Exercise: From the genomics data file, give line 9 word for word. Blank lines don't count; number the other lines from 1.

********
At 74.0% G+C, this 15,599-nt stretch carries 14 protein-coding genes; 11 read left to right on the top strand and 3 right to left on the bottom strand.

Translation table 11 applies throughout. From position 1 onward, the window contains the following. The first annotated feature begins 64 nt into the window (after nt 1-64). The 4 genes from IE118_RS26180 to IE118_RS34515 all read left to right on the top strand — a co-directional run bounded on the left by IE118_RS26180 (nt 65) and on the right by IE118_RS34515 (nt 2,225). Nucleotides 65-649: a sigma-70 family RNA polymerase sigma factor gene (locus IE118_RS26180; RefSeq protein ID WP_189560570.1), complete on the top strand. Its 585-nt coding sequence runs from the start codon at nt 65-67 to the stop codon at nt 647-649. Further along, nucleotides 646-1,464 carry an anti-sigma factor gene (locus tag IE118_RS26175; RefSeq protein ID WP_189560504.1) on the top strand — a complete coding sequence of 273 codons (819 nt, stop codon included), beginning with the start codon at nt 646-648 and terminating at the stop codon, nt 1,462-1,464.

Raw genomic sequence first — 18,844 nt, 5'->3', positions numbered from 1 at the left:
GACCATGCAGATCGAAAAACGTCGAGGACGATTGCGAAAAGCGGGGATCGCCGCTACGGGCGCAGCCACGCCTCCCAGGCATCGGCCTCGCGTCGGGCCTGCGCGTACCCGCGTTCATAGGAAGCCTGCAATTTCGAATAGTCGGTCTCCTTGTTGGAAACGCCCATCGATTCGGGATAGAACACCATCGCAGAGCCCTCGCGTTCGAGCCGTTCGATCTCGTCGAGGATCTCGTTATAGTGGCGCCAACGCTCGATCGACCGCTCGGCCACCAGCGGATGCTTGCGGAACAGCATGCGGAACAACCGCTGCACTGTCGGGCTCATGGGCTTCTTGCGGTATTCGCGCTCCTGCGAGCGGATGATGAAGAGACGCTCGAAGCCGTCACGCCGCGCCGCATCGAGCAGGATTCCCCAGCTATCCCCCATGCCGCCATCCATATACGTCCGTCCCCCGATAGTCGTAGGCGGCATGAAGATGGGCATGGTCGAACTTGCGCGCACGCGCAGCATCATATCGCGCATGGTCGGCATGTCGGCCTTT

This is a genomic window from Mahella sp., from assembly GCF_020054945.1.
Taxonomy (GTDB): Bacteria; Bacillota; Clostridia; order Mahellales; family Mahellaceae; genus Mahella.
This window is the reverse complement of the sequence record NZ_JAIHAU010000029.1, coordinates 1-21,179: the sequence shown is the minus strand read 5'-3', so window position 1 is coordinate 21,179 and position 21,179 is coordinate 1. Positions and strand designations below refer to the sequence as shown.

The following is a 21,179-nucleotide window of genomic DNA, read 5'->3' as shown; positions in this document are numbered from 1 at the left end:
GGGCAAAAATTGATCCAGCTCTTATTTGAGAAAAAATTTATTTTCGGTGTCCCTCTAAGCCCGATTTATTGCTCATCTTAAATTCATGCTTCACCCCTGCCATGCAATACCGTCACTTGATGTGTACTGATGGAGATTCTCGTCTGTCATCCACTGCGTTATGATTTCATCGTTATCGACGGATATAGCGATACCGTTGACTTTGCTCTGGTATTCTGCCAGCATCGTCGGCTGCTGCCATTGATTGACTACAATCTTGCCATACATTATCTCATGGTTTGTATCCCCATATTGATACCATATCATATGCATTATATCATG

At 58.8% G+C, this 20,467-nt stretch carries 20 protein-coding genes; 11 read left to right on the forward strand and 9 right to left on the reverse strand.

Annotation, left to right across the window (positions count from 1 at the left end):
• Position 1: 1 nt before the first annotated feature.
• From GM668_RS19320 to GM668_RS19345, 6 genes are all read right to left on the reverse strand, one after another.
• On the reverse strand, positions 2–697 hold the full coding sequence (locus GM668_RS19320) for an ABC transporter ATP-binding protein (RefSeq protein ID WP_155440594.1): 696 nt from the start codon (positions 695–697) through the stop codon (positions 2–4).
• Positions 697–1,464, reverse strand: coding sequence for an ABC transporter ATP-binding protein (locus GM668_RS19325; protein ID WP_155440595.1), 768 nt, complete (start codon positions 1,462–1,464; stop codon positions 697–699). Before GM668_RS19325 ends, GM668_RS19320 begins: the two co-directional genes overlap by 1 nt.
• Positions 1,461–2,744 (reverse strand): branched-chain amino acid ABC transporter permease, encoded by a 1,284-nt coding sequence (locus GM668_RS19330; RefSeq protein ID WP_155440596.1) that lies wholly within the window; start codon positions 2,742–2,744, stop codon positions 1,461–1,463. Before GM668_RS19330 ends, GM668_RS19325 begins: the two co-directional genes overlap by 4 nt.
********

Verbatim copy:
GGGCAAAAATTGATCCAGCTCTTATTTGAGAAAAAATTTATTTTCGGTGTCCCTCTAAGCCCGATTTATTGCTCATCTTAAATTCATGCTTCACCCCTGCCATGCAATACCGTCACTTGATGTGTACTGATGGAGATTCTCGTCTGTCATCCACTGCGTTATGATTTCATCGTTATCGACGGATATAGCGATACCGTTGACTTTGCTCTGGTATTCTGCCAGCATCGTCGGCTGCTGCCATTGATTGACTACAATCTTGCCATACATTATCTCATGGTTTGTATCCCCATATTGATACCATATCATATGCATTATATCATG